This high-speed printer can handle PLA with ease and has a heated bed with a maximum temperature of 100°C. While it shares plenty of similarities with the full-size CR-10, the mini is a bit sturdier due to newer parts used in the build.
More information: Creality CR-10 mini
Artillery Sidewinder X1
- Build volume: 300 x 300 x 400 mm
- Price: $449
The Artillery Sidewinder X1 is quieter than other printers in this range thanks to ultra-quiet stepper drivers. It’s one of the best 3D printers for beginners as it’s easy to use with a small touchscreen and incredibly easy to assemble as well.
More information: Artillery Sidewinder X1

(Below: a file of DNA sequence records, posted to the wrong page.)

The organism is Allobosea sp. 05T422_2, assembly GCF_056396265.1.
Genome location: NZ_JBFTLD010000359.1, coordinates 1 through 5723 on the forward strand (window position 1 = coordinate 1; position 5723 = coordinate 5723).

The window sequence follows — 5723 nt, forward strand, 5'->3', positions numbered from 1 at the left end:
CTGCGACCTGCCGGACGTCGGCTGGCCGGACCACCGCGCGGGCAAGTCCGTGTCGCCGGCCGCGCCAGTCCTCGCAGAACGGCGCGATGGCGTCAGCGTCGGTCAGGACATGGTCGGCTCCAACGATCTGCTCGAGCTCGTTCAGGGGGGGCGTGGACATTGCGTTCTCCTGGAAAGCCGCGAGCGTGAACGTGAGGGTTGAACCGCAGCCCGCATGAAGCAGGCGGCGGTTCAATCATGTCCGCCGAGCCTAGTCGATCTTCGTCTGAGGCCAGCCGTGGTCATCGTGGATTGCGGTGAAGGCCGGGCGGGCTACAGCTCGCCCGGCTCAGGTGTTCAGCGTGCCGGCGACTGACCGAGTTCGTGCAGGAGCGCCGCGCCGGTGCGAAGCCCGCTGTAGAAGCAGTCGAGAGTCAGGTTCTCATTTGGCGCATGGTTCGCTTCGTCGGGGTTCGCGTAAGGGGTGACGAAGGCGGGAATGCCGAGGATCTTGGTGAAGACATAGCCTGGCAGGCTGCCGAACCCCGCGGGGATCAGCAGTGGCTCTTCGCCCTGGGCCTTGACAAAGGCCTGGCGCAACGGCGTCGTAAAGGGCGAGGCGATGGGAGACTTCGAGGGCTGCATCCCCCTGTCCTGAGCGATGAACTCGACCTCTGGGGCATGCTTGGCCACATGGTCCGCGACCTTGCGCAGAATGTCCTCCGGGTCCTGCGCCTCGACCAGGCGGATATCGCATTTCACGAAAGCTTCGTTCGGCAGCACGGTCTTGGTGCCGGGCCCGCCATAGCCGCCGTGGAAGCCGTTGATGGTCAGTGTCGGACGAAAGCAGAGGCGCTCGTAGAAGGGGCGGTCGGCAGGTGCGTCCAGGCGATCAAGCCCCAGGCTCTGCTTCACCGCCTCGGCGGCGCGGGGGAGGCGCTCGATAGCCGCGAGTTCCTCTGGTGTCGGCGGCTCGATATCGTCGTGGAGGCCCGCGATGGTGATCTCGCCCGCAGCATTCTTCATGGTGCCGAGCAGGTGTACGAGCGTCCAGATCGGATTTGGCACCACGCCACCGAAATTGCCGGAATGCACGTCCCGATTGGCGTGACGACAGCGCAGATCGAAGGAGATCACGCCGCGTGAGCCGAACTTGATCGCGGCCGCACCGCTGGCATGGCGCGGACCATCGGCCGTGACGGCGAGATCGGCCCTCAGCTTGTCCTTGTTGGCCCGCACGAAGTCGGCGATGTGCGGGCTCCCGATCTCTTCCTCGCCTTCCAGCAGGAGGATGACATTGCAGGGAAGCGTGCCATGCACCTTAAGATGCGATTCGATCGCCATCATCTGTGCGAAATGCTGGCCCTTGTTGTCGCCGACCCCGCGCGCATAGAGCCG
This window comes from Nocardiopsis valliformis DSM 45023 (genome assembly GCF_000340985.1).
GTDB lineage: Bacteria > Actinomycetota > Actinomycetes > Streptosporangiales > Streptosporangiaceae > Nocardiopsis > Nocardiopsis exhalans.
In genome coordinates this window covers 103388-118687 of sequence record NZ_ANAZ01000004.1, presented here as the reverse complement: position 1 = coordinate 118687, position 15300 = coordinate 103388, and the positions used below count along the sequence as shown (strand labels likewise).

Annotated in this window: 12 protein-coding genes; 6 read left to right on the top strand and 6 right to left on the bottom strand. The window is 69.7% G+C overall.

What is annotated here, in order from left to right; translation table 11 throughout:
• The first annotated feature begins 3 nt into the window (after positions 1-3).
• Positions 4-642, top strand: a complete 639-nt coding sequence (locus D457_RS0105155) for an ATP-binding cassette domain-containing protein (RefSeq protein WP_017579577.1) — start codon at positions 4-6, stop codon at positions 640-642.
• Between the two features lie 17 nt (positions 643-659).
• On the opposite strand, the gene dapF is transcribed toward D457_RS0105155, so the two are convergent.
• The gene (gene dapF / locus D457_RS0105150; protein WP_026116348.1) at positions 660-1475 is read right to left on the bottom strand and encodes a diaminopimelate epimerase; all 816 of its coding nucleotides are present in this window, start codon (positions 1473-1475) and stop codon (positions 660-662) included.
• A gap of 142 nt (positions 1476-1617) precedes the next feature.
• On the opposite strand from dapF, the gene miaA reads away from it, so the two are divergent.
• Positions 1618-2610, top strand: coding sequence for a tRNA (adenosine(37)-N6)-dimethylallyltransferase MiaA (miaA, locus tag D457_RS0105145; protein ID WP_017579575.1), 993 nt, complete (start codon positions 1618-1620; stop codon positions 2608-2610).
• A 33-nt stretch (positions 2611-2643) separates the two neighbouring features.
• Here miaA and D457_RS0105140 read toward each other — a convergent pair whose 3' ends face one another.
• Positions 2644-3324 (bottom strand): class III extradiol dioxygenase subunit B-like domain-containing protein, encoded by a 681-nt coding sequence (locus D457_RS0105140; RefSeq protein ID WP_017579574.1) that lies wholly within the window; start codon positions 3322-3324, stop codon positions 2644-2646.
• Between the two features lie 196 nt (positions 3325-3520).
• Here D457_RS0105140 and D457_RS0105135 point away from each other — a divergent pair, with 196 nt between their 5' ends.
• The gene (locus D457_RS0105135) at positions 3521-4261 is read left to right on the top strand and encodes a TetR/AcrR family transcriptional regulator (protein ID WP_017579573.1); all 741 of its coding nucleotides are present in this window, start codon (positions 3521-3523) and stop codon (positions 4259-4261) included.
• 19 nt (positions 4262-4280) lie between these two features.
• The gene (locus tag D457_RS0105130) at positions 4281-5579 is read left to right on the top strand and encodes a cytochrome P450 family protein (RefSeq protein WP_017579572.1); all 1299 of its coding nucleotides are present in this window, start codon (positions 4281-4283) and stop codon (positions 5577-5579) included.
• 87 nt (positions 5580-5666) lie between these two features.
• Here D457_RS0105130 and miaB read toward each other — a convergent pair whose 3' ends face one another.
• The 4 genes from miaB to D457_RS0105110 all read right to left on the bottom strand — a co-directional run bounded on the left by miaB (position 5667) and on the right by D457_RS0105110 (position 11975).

- Build volume: 305 x 305 x 320 mm
- Price: $399
One highlight of this budget 3D printer is the 2.3” touchscreen, although filament run-out detection and power failure protection are included as well. We’re also fans of the clean cable system and the Black Diamond Glass heated platform.
More information: JGAURORA A5S
ANYCUBIC Mega X
- Build volume: 300 x 300 x 305 mm
- Price: $479
It comes with a huge volume, a filament sensor, a large touchscreen, and a 90°C heated bed.
More information: ANYCUBIC Mega X
Qidi Tech X-Maker
- Build volume: 170 x 150 x 160 mm
- Price: $499
It’s equipped with a closed frame, a color touchscreen with Wi-Fi connectivity, and a flexible, removable build plate. Qidi Tech’s proprietary slicing software comes in two versions, professional and educational.
More information: Qidi Tech X-Maker
How to find the best 3D printer under $500: buying guide
These are some of the things you should take into account when deciding on which 3D printer to buy.